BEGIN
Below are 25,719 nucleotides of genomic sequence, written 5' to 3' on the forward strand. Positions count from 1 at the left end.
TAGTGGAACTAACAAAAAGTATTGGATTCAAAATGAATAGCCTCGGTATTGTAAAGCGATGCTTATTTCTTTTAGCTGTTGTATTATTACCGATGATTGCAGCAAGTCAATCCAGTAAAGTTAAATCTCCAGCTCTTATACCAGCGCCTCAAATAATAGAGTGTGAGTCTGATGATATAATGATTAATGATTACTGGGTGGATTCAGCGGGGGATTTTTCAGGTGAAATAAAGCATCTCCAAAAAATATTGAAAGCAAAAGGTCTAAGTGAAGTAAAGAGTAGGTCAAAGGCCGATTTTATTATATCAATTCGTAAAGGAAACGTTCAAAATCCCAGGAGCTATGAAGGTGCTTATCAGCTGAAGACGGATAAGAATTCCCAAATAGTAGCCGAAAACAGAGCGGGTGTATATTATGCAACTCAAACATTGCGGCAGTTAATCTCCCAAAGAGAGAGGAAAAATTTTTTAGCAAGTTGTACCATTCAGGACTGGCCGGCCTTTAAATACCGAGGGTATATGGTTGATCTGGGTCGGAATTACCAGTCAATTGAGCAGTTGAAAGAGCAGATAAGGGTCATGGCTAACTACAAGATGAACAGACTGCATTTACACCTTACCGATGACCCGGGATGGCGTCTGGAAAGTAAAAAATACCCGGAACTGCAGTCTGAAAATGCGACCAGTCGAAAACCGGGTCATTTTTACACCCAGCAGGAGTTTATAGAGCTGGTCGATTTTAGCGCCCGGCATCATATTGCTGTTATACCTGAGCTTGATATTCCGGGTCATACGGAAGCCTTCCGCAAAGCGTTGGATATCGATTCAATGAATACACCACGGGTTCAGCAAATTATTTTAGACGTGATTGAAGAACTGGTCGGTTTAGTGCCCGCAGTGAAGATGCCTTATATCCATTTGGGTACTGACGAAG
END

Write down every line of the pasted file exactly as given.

Below are 25,719 nucleotides of genomic sequence, written 5' to 3' on the forward strand. Positions count from 1 at the left end.
TAGTGGAACTAACAAAAAGTATTGGATTCAAAATGAATAGCCTCGGTATTGTAAAGCGATGCTTATTTCTTTTAGCTGTTGTATTATTACCGATGATTGCAGCAAGTCAATCCAGTAAAGTTAAATCTCCAGCTCTTATACCAGCGCCTCAAATAATAGAGTGTGAGTCTGATGATATAATGATTAATGATTACTGGGTGGATTCAGCGGGGGATTTTTCAGGTGAAATAAAGCATCTCCAAAAAATATTGAAAGCAAAAGGTCTAAGTGAAGTAAAGAGTAGGTCAAAGGCCGATTTTATTATATCAATTCGTAAAGGAAACGTTCAAAATCCCAGGAGCTATGAAGGTGCTTATCAGCTGAAGACGGATAAGAATTCCCAAATAGTAGCCGAAAACAGAGCGGGTGTATATTATGCAACTCAAACATTGCGGCAGTTAATCTCCCAAAGAGAGAGGAAAAATTTTTTAGCAAGTTGTACCATTCAGGACTGGCCGGCCTTTAAATACCGAGGGTATATGGTTGATCTGGGTCGGAATTACCAGTCAATTGAGCAGTTGAAAGAGCAGATAAGGGTCATGGCTAACTACAAGATGAACAGACTGCATTTACACCTTACCGATGACCCGGGATGGCGTCTGGAAAGTAAAAAATACCCGGAACTGCAGTCTGAAAATGCGACCAGTCGAAAACCGGGTCATTTTTACACCCAGCAGGAGTTTATAGAGCTGGTCGATTTTAGCGCCCGGCATCATATTGCTGTTATACCTGAGCTTGATATTCCGGGTCATACGGAAGCCTTCCGCAAAGCGTTGGATATCGATTCAATGAATACACCACGGGTTCAGCAAATTATTTTAGACGTGATTGAAGAACTGGTCGGTTTAGTGCCCGCAGTGAAGATGCCTTATATCCATTTGGGTACTGACGAAG